Tribal Chief Terry Teegee states, “We need politicians and employees at all levels of government to be well-informed, coherent and passionate about the issues affecting the welfare of the people whose very lives are dependent on them. Senator Beyak’s outright refusal to listen to alternate perspectives and only focus on those voices who praise and agree with her demonstrates her political failure and we are seeking her resignation.”
In this region LeJac Residential School was one of 130 boarding schools for First Nations children and was closed in 1976. Generations of Dakelh, Sekani and Gitxsan were forced to attend this school, and within the wall of this toxic place our young people suffered humiliation, pain, sexual abuse, and for some, their journey ended. Currently many Indigenous peoples are dealing with physical and emotional issues resulting from this multigenerational trauma.
The Province, the Carrier Sekani Tribal Council and seven Carrier Sekani First Nations have completed an agreement that will increase the First Nations’ participation in the forest economy, while setting the stage to advance reconciliation.
Whubats’ut’en Nus Whetee Agreement – the Interim Pathway Forward Agreement – sets out commitments between B.C. and Carrier Sekani First Nations to jointly improve stewardship, business and job opportunities in the forestry sector.
The agreement includes measures to support Carrier Sekani forestry, business development and partnerships, and deeper participation in forest-resource management and environmental stewardship.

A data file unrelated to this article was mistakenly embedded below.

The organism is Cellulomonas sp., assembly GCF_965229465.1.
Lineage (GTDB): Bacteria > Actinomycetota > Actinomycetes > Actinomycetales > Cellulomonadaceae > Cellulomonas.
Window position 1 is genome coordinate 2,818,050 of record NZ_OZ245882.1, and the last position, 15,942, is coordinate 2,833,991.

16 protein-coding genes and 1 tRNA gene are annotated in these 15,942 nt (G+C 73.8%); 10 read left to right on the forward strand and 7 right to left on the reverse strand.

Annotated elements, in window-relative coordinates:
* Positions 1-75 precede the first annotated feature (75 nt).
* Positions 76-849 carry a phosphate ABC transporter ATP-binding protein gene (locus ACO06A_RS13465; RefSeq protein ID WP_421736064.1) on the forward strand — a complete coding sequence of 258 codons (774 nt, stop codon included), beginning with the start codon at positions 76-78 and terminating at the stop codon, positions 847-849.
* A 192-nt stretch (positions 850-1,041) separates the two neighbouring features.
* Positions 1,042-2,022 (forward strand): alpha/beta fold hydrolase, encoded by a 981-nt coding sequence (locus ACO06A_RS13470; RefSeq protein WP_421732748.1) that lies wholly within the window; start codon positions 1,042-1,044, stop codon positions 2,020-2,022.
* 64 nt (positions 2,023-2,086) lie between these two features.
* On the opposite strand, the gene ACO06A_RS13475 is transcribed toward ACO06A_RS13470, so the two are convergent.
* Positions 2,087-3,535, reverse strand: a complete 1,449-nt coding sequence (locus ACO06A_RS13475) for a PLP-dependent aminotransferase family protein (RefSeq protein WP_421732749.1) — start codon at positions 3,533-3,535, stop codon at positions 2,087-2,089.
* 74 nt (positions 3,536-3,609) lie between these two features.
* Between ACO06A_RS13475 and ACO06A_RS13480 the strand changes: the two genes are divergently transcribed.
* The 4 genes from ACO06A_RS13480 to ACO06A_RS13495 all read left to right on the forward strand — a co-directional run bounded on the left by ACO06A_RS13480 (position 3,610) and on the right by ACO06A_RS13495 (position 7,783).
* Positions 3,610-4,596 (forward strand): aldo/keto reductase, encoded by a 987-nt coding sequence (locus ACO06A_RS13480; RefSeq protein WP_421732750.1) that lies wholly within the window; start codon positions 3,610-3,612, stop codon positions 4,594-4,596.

Joint initiatives in the agreement will seek to boost the skilled labour force and promote new partnership opportunities between Carrier Sekani and non-Carrier Sekani forestry operators, as well as providing stability and operational predictability on the land base across north-central British Columbia.
The Interim Pathway Forward Agreement also establishes a forum for B.C. and Carrier Sekani First Nations to explore reconciliation approaches. Both will work together to develop the outline of a potential long-term reconciliation agreement that addresses the economic, social, cultural and environmental interests of the First Nations, the role of Canada, and facilitates ongoing reconciliation between the Crown and Carrier Sekani First Nations.
Nadleh Whut’en, Nak’azdli Whut’en, Saik’uz, Stellat’en, Takla Lake, Tl’azt’en, Burns Lake (Ts’il Kaz Koh) First Nations, and the Carrier Sekani Tribal Council are signatories to the Interim Pathway Forward Agreement, which has a one-year term with options for renewal.
The combined traditional territories of the Carrier Sekani First Nations accounts for approximately 78,000 square kilometres (7.8 million hectares) in north-central B.C.
The population of the Carrier Sekani communities is more than 10,000 people living on- and off-reserve, including in Takla Lake, Tachie, Burns Lake, Fraser Lake, Vanderhoof, Fort St. James, Prince George, and Vancouver.
For more information contact Annette Schroeter, Communications Coordinator, (250)562-6279 ext231
Link to BC Information Bulletin:
The Carrier Sekani Tribal Council (CSTC) is hosting an information session on the progress and system of Government-to-Government negotiations.